ii. Describing the protest in negative terms, as "an anti-Israel protest" even though the demo was organised by the "Palestinian solidarity" campaign and the speakers, chants and placards overwhelmingly emphasised a "pro-Gaza" humanitarian message.
iii. Underestimating the number of participants - allegedly only 600.

I believe we the people can and will ultimately win the struggle to persuade the mass media to represent events fairly, as otherwise we will simply stop buying the shoddy rubbish the corporate media so often publish and broadcast - as evidenced for example by declining circulation figures, the great success of Indymedia, etc.

author by Laylapublication date Wed Jan 07, 2009 12:10author address author phone Report this post to the editors

As a Palestinian I disagree with the burning of the Israeli flag in the marches. I understand why it's done: We are all very angry and heart broken watching our brothers and sisters butchered daily. Burning the flag is one way to vent. And since we are a passionate people, we like to express ourselves openly.

However, I ask protestors to please be mindful of the negative PR that is generated by the burning of a flag. Not everyone knows the history of our denied existance. This is largely thanks to Israel's PR efforts, which are just as carefully planned as their military assaults. They don't burn the Palestinian flag, they just burn Palestinians.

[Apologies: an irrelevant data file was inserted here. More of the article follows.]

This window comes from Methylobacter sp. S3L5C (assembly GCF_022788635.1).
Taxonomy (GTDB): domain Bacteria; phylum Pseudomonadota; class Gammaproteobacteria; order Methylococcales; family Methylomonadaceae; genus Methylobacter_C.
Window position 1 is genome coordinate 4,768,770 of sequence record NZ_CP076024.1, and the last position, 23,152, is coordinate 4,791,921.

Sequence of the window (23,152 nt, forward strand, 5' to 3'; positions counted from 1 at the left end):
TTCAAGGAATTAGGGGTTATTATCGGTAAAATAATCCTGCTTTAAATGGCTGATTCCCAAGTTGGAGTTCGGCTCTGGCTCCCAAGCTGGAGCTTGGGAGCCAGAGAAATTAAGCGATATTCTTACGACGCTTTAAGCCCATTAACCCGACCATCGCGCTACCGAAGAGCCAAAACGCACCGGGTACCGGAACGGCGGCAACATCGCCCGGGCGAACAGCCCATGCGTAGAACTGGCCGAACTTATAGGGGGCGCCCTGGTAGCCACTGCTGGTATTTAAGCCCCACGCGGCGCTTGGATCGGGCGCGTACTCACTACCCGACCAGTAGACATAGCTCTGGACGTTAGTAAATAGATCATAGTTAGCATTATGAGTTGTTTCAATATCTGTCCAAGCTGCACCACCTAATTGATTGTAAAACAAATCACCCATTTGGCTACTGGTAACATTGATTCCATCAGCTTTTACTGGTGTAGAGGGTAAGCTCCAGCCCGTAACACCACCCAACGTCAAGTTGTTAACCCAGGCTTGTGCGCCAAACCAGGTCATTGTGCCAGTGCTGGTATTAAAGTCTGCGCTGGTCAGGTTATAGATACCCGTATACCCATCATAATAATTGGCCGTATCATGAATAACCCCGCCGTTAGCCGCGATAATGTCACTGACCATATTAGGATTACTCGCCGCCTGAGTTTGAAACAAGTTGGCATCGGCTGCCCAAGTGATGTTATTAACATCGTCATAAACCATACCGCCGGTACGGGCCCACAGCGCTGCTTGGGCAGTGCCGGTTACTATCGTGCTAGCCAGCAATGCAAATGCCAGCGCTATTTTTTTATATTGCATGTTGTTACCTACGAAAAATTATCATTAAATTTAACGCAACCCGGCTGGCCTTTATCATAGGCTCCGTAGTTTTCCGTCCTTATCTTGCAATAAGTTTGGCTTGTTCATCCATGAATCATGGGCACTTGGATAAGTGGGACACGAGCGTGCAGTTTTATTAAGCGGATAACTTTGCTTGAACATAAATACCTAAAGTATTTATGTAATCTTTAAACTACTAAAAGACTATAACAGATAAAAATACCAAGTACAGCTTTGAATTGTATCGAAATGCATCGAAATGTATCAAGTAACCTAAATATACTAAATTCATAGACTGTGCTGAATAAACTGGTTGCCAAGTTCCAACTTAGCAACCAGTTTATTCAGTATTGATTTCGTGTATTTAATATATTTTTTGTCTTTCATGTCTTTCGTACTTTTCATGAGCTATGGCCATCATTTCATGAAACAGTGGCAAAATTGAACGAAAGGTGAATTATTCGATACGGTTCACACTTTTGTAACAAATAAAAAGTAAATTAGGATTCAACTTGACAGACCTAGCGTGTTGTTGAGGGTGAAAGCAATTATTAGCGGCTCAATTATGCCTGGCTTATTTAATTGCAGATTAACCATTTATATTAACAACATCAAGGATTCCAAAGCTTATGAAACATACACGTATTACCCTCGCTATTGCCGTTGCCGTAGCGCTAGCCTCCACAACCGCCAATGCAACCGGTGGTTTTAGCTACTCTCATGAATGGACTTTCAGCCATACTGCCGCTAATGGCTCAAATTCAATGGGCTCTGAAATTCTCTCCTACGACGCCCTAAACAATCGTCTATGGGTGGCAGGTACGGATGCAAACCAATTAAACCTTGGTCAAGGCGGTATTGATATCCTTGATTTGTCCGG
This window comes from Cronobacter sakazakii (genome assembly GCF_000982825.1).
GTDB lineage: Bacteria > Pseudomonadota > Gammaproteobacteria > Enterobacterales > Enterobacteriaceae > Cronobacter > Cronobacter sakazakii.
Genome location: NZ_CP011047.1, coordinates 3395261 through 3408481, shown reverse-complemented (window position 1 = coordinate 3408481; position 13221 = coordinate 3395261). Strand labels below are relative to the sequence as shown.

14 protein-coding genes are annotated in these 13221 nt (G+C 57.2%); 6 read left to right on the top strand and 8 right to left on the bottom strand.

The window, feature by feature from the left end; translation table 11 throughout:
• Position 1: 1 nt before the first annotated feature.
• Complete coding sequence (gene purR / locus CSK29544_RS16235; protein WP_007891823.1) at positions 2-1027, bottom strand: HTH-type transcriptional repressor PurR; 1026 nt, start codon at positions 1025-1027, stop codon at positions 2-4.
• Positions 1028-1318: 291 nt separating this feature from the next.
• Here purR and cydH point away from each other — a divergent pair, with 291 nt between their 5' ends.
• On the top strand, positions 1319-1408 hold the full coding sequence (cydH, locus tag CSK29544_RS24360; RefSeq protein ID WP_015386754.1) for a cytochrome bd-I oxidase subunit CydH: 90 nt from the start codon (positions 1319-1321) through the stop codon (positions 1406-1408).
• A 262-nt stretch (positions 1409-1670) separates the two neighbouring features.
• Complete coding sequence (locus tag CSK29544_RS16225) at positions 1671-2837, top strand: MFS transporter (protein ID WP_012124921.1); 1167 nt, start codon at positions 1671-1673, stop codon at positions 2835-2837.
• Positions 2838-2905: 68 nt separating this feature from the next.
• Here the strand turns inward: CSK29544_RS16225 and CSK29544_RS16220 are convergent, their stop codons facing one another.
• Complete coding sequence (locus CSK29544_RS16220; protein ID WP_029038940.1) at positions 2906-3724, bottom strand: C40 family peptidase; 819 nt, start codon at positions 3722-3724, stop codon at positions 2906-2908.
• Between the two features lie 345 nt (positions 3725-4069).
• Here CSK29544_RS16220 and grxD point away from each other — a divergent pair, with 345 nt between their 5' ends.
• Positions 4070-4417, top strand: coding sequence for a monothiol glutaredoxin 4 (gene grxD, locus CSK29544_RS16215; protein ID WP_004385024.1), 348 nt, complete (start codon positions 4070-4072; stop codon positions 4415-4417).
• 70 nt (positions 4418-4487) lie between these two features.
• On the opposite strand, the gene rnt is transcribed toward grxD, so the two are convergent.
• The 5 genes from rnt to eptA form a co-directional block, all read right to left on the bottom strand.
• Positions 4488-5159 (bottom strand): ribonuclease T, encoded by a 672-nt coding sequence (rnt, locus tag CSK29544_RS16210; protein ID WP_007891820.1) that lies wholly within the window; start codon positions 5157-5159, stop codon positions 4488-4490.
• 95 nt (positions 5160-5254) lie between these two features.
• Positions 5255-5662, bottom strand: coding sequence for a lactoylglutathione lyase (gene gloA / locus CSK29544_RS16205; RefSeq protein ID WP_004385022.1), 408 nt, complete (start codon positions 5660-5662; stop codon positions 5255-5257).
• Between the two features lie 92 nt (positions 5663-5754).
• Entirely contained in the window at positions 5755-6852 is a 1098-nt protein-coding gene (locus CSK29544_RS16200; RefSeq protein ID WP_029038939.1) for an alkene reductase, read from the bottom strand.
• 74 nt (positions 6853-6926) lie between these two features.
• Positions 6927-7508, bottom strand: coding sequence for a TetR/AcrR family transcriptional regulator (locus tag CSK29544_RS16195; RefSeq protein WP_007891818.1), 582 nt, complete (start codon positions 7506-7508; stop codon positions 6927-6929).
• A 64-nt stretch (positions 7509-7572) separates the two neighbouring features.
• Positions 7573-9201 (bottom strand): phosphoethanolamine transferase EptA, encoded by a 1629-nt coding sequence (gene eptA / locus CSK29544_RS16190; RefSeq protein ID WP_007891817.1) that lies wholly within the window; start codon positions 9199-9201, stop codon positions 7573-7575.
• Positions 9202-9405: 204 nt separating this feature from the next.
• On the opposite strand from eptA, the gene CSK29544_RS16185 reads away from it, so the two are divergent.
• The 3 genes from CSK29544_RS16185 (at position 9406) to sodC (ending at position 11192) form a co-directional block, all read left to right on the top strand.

For the upcoming protests I hope there will be more chanting and even singing! Calm and dignified protests are our best chance to get those unfamiliar with our history to get to know us.

Thank you.

author by JOHNNYpublication date Sat Jan 17, 2009 17:24author address author phone Report this post to the editors

You do not dress up young children in battle gear and then bring them to a demonstration.

Those images depict and obscene and disgusting instances of child abuse.

I don't support Palestinians anymore, and I'm beginning to think that the biggest stumbling block to the Palestinian probleme is the teaching of hatred to Palestinain children by Palestinians themselves.

Once again, a most disgusting display of child abuse! Shame on the organisers for not prohibiting such an outrage!

author by Kaelpublication date Sat Jan 17, 2009 18:24author address author phone Report this post to the editors